In flight – pale grey back; limited dark wing tips not sharply contrasting

Bill – yellow with red spot

Head – white; dark eye

Juvenile – pale brown / grey overall; all dark bill

First sighting – Skagway, Alaska

No photo of an adult and I am not 100% sure about this photo being of a Juvenile Thayer’s Gull but it is most likely

Thayer's Gull (Juvenile), Skagway
Thayer’s Gull (Juvenile), Skagway

Black-legged Kittiwake

Medium (43cm/17″)

In flight – long wings; contrasting black wing tips ; black legs

Bill – yellow

Head – white; mark behind head in non-breeding

Juvenile – bold “M” on upper wings

First sighting – Glacier Bay, Alaska

Black-legged Kittiwake, Glacier Bay
Black-legged Kittiwake, Glacier Bay
Black-legged Kittiwake, Glacier Bay
Black-legged Kittiwake, Glacier Bay
Black-legged Kittiwake, Glacier Bay
Black-legged Kittiwake, Glacier Bay

Ivory Gull

Medium (43cm/17″)

In flight – all white

Bill – small, orange tip

Head – white; black eye

Juvenile – dark spots to feathers

First sighting – Misty Fjords, Ketchikan Alaska

I puzzled over this photo for some time before eliminating all but the Ivory Gull, which is listed as Rare in Sibley Birds, casting further doubt on my ID – I would really appreciate confirmation or otherwise from anyone with more expert knowledge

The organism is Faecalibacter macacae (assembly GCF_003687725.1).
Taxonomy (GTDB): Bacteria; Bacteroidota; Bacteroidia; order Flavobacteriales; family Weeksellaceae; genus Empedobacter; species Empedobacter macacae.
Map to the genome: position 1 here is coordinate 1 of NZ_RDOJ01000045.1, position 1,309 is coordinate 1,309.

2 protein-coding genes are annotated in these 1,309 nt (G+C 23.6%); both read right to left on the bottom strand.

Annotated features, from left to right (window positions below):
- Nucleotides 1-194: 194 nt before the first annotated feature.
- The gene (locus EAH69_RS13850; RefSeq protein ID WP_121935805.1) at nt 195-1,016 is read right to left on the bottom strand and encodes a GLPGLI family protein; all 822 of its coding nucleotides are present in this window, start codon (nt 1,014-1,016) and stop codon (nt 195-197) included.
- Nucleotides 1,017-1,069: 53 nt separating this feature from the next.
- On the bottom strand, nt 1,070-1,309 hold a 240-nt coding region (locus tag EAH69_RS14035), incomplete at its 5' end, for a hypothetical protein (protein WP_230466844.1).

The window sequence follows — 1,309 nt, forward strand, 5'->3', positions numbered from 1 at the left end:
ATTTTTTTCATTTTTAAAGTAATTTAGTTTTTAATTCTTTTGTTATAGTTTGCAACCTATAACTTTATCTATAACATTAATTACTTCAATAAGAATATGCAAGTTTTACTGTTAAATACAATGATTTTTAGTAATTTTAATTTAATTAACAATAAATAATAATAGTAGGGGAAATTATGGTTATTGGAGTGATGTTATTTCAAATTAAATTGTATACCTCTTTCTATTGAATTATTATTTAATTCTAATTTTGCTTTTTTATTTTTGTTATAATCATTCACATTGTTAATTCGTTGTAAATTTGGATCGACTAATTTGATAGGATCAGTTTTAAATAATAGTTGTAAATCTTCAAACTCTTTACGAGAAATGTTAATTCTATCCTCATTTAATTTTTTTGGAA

Ivory Gull, Ketchikan
Ivory Gull, Ketchikan
Ivory Gull, Ketchikan
Ivory Gull, Ketchikan

Great Black-backed Gull

Large (76cm/30″)

In flight – dark backed; black wing tips with large white spots

Bill – yellow with red spot

Head – white

Juvenile – speckled brown; black bill; whitish head

First sighting – Cape Breton, Nova Scotia – among cormorants in bay pounded by heavy seas

The photo is not great but does show the black back of the gull in the foreground

Greater Black-backed Gull amongst the Cormorants, Cape Breton
Greater Black-backed Gull amongst the Cormorants, Cape Breton

 

The 11 Gulls  represent just under half of the 25 that can be found in North America, but quite a few of those not seen on our trip are listed as Rare so I was more than pleased with this “haul”.

More about some of the other birds seen during our trip in a future post – right now I’m preparing for a massive birding adventure into southern Mozambique with an expert birding guide and a group of 10 people in 4 vehicles including my own, leaving early on Thursday 29th January 2015. Watch this space!

 

 

2 thoughts on “Alaska and Canada : Idiot’s Guide to (some of) the Gulls”

  1. Hello Don, I believe you have been to Cuba. Could you give me an email address and name for anyone you know of there who might be able to take my daughter and myself on an early morning birding trip to the Zapata swamp NP. We’ll be there in April. Looking forward to hearing from you. Thanks and regards. Shirley Tajcnar